Silkie chickens are unlike any other chicken breed. They possess many unique qualities that make them an excellent pet for the entire family. Because they are so different, they require a little extra TLC. Knowing how to properly care for them is key. Here are 14 rare facts about silkie chickens you need to know.
FAQ Silkie Chickens: 14 Rare Facts About Silkie Chickens You Need to Know
- FAQ Silkie Chickens: 14 Rare Facts About Silkie Chickens You Need to Know
- #1 Recognized Varieties and Colors of Silkies
- #2 Silkie Chickens Have a Very Unique Appearance
- #3 Silkie Chickens are the Most Broody Breed
- #4 Silkies Need Special Care
- #5 Silkie Chickens Egg Color and Laying Frequency
- #6 Silkie Chickens Have a Unique Personality
- #7 Silkie Chickens Have a Unique Background
- #8 How long do Silkie Chickens live for?
- #9 Do Silkie chickens lay edible eggs?
- #10 Are Silkies noisy?
- #11 Do Silkies roost at night?
- #12 How hot is too hot for Silkie Chickens?
- #13 How cold is too cold for Silkie Chickens?
- #14 At what age do Silkies start laying eggs?
- Conclusion: 14 Rare Facts About Silkie Chickens You Need to Know
#1 Recognized Varieties and Colors of Silkies
There are two varieties of silkies, bearded and non-bearded and with the following 7 recognized colors:
- Blue Silkie
- White Silkie
- Buff Silkie
- Black Silkie
- Partridge Silkie
- Grey Silkie
- Splash Silkie
#2 Silkie Chickens Have a Very Unique Appearance
- Silkies plumage is so fluffy and soft, like silk or satin.
- They are so unique in appearance, once you see one you will never forget them!
- Underneath all their “fluff” is black skin, black muscles and even black bones!
- Silkies have turquoise ear lobes!
- Well bred Silkies have 5 toes on each foot, unlike other chicken breeds that have only 4.
- Silkies cannot fly because their feathers don’t stick together with barbs like other chickens.
- Many chicken owners use their silkies to hatch other chicken or duck eggs because of their extreme broodiness.
#3 Silkie Chickens are the Most Broody Breed
The Silkie chicken breed is known as a “broody breed.” Silkie hens can often be seen sitting on a clutch of eggs, trying to hatch them out, even if they are not fertile.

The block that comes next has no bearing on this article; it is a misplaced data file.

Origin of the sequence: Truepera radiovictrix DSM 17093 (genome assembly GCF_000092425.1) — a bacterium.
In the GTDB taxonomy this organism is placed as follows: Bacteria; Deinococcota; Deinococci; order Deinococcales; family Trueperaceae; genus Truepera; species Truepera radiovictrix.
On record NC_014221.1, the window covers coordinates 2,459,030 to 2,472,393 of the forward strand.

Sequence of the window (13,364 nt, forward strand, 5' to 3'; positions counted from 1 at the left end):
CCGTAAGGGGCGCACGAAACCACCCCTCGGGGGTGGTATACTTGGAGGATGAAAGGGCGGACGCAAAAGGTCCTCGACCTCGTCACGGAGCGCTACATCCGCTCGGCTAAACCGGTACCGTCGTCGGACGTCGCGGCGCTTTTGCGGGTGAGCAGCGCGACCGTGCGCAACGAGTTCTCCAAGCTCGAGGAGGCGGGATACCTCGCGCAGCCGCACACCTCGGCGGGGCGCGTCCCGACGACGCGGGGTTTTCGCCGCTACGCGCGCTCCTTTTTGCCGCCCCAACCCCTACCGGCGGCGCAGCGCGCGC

Silkie hens are very motherly and will sit on any coop mates eggs to try to hatch them out.
They can also be very difficult to break them of their broodiness. I have had to put a few of my broody silkies in “chicken jail” or isolation to break them of their broodiness.
If your goal isn’t to have your Silkie hatch out a clutch of eggs, it is best to break her of her broodiness. Otherwise she will sit there for weeks on end, hoping to hatch out some baby chicks.
This can get detrimental to her health if it goes on for too long. Hens that are sitting on a clutch of eggs, only get off the eggs about once a day to poop, eat and drink.
#4 Silkies Need Special Care
Why Do Silkies need special care?
1.Silkies have a harder time maintaining their body temperature in cold weather. Most chickens have downy feathers that trap little air pockets of their body heat, silkies don’t.
2. Make sure that you have a place for your silkie to retreat to, such as their hen house, barn or garage where they can get out of the elements.
3. Silkies plumage can get wet, unlike regular chickens feathers that repel water. Make sure that your silkie is not wet when they are going to roost at night.
4. Giving a little treat of chicken scratch, late in the evening before they roost, will help them to maintain their body heat, because their body will be working to digest the calories consumed.
5. Sometimes Silkies plumage around their eyes makes it difficult for them to see. It’s ok to trim the feathers around their eyes. It’s best to have someone else hold your silkie, wrapped in a towel, while you trim around the eyes. The feathers will grow back with the next molt.
6. Because Silkies cannot see very well, (due to feathers covering their field of vision) it is important not to let them free range without supervision. Roosters are good at alarming their hens of oncoming predators.
7. Because Silkies cannot fly, it is important to have a nesting box and perch available at a lower level. This also makes them more susceptible to an attack by a predator.
#5 Silkie Chickens Egg Color and Laying Frequency
- If you are looking for a chicken that lays a lot of eggs, Silkies are not the breed.
- Silkies lay around 100 small, various shades of off-white eggs per week.
- They tend to go broody often, sitting on coop mates eggs in the nest box. During this time they do not lay any eggs.
- Silkies begin laying eggs around 7-9 months of age, which is a little later than the average chicken.
#6 Silkie Chickens Have a Unique Personality
- They are a calm and very docile breed.
- Silkies are one of the friendliest chicken breeds and one of the most sought after chickens for families with children.